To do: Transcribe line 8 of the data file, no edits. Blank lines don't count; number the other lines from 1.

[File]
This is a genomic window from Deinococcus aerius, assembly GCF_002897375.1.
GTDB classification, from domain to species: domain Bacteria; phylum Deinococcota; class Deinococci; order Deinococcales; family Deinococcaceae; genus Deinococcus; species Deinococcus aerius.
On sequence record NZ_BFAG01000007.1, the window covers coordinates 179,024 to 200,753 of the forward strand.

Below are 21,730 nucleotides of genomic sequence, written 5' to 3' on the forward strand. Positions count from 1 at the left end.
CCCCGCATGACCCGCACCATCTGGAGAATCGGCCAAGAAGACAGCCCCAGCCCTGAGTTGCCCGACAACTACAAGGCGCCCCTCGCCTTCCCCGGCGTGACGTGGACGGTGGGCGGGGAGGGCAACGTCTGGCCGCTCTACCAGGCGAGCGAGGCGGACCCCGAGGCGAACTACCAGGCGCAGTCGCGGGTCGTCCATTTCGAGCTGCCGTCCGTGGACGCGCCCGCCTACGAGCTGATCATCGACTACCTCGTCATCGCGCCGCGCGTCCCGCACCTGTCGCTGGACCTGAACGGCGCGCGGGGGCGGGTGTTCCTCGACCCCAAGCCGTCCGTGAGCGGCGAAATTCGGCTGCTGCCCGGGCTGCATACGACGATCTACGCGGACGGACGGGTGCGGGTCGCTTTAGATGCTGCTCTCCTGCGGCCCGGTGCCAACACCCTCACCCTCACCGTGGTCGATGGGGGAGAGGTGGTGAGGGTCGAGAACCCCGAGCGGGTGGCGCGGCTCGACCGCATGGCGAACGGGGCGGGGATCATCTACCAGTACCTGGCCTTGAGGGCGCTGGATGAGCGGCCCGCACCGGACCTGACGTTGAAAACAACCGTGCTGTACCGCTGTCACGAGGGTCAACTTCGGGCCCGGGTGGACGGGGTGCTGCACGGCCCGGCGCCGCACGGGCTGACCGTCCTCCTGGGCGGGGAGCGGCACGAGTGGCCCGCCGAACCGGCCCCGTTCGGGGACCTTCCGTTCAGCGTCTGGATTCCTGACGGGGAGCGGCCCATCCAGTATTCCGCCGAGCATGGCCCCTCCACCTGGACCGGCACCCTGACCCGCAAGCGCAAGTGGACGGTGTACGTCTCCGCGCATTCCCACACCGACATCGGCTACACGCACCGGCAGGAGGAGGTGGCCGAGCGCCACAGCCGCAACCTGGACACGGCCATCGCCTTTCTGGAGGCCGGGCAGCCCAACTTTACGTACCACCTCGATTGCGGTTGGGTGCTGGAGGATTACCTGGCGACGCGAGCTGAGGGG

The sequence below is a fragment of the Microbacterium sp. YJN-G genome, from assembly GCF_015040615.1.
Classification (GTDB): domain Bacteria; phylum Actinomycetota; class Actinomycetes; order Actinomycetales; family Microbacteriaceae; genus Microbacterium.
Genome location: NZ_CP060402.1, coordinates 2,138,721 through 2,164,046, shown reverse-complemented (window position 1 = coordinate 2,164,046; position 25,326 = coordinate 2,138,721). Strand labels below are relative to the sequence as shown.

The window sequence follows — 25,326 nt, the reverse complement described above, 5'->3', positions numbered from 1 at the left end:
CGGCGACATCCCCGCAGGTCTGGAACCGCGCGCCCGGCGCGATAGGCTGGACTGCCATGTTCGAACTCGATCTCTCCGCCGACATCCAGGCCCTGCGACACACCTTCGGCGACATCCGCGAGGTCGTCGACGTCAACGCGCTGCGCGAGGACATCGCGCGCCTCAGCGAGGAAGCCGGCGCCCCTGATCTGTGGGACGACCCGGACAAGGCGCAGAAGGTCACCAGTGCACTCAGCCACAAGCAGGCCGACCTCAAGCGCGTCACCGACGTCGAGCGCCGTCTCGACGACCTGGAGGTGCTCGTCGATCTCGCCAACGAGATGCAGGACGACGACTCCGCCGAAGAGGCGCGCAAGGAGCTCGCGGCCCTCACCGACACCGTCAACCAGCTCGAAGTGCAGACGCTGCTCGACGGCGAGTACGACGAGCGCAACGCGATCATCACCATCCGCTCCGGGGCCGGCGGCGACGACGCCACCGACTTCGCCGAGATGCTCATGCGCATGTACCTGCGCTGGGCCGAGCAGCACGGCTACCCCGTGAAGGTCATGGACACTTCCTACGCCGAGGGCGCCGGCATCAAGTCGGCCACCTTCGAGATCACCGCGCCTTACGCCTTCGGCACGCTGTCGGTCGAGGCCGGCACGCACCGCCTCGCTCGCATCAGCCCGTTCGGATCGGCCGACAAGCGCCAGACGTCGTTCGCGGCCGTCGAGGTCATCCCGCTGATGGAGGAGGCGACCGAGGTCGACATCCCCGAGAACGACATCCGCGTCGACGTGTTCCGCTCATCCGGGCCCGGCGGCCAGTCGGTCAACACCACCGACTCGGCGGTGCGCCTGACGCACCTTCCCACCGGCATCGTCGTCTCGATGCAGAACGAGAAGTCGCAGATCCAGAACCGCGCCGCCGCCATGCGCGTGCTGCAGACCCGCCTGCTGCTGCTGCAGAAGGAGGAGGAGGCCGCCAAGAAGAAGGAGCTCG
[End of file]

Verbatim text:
Genome location: NZ_CP060402.1, coordinates 2,138,721 through 2,164,046, shown reverse-complemented (window position 1 = coordinate 2,164,046; position 25,326 = coordinate 2,138,721). Strand labels below are relative to the sequence as shown.